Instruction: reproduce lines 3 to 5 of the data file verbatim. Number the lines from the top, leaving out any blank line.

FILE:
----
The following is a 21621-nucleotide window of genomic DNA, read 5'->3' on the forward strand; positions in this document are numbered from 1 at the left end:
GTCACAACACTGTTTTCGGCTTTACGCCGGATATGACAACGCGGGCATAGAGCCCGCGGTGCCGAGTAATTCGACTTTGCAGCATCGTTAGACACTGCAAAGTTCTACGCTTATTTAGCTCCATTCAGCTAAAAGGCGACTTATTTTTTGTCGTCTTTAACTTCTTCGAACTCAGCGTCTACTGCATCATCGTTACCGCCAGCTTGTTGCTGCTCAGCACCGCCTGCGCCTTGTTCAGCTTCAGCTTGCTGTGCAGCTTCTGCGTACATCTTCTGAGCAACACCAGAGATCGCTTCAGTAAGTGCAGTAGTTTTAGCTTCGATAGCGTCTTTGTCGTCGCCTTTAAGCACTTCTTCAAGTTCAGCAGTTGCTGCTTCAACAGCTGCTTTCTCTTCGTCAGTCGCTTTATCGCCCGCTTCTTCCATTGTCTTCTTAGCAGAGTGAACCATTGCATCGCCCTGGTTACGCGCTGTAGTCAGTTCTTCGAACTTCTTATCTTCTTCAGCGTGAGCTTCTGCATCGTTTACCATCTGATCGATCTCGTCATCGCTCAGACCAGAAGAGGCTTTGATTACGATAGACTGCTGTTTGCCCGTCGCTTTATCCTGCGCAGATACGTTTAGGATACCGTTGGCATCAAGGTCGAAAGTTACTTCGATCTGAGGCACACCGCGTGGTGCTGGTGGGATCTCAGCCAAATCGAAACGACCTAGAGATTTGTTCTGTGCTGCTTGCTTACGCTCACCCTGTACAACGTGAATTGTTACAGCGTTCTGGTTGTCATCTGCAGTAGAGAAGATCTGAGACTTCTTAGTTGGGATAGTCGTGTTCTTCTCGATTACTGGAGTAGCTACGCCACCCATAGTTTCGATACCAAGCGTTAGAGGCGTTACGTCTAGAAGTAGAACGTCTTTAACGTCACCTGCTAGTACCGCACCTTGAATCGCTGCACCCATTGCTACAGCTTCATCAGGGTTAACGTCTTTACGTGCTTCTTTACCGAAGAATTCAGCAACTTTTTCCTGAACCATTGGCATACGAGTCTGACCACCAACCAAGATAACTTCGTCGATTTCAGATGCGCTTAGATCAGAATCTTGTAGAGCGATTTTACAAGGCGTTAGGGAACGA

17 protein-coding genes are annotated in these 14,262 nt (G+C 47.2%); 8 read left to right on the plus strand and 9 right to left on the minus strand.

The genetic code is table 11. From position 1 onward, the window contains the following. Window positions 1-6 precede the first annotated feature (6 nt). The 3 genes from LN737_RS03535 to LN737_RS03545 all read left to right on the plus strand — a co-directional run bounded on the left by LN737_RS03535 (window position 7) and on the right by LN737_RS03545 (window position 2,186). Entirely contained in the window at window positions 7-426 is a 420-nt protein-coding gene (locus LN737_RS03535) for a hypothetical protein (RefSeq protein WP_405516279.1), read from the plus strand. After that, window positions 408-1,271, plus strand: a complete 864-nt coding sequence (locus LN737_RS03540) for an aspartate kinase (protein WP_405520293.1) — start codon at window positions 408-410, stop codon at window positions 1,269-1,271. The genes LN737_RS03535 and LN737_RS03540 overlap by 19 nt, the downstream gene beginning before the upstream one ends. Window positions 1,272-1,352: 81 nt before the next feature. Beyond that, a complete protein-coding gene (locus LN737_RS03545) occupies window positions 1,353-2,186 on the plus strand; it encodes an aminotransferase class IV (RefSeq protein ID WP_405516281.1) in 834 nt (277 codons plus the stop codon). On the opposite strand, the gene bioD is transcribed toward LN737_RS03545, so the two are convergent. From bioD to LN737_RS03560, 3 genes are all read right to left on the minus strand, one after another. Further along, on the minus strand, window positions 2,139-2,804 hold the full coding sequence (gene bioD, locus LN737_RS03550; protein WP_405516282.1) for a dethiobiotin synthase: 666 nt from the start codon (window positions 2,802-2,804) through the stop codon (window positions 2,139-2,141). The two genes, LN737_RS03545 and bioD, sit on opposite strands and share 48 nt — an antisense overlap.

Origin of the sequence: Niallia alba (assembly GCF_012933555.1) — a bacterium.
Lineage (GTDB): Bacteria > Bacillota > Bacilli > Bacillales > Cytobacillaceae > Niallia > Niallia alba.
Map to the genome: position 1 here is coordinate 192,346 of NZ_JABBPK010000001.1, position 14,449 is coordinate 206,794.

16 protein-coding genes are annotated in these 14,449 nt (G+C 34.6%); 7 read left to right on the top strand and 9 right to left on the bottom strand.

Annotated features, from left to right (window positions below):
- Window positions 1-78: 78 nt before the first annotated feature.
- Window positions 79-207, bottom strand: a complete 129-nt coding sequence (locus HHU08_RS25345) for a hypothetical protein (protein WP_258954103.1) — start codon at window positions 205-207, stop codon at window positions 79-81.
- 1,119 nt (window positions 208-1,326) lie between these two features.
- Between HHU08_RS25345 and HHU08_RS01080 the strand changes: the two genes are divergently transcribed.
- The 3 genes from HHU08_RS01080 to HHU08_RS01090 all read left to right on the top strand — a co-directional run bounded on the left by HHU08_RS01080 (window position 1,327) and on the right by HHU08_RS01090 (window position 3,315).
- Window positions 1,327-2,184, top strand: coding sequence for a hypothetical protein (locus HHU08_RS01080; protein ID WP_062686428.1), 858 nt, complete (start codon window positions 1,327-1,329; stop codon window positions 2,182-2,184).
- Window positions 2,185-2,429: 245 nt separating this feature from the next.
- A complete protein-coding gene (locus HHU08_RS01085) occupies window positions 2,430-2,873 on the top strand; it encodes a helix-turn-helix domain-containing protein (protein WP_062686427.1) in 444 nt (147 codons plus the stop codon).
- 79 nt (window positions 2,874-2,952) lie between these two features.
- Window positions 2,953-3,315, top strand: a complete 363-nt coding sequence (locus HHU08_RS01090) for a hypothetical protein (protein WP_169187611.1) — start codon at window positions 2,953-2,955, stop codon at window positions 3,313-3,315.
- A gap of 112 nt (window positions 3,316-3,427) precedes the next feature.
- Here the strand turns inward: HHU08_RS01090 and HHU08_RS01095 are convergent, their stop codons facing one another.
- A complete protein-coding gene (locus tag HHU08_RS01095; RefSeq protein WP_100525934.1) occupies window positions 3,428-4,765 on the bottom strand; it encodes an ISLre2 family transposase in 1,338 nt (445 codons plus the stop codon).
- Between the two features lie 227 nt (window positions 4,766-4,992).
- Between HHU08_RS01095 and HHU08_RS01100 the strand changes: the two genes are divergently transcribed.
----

17 protein-coding genes are annotated in these 14,262 nt (G+C 47.2%); 8 read left to right on the plus strand and 9 right to left on the minus strand.

The genetic code is table 11. From position 1 onward, the window contains the following. Window positions 1-6 precede the first annotated feature (6 nt). The 3 genes from LN737_RS03535 to LN737_RS03545 all read left to right on the plus strand — a co-directional run bounded on the left by LN737_RS03535 (window position 7) and on the right by LN737_RS03545 (window position 2,186). Entirely contained in the window at window positions 7-426 is a 420-nt protein-coding gene (locus LN737_RS03535) for a hypothetical protein (RefSeq protein WP_405516279.1), read from the plus strand. After that, window positions 408-1,271, plus strand: a complete 864-nt coding sequence (locus LN737_RS03540) for an aspartate kinase (protein WP_405520293.1) — start codon at window positions 408-410, stop codon at window positions 1,269-1,271. The genes LN737_RS03535 and LN737_RS03540 overlap by 19 nt, the downstream gene beginning before the upstream one ends. Window positions 1,272-1,352: 81 nt before the next feature. Beyond that, a complete protein-coding gene (locus LN737_RS03545) occupies window positions 1,353-2,186 on the plus strand; it encodes an aminotransferase class IV (RefSeq protein ID WP_405516281.1) in 834 nt (277 codons plus the stop codon). On the opposite strand, the gene bioD is transcribed toward LN737_RS03545, so the two are convergent. From bioD to LN737_RS03560, 3 genes are all read right to left on the minus strand, one after another. Further along, on the minus strand, window positions 2,139-2,804 hold the full coding sequence (gene bioD, locus LN737_RS03550; protein WP_405516282.1) for a dethiobiotin synthase: 666 nt from the start codon (window positions 2,802-2,804) through the stop codon (window positions 2,139-2,141). The two genes, LN737_RS03545 and bioD, sit on opposite strands and share 48 nt — an antisense overlap.

Origin of the sequence: Niallia alba (assembly GCF_012933555.1) — a bacterium.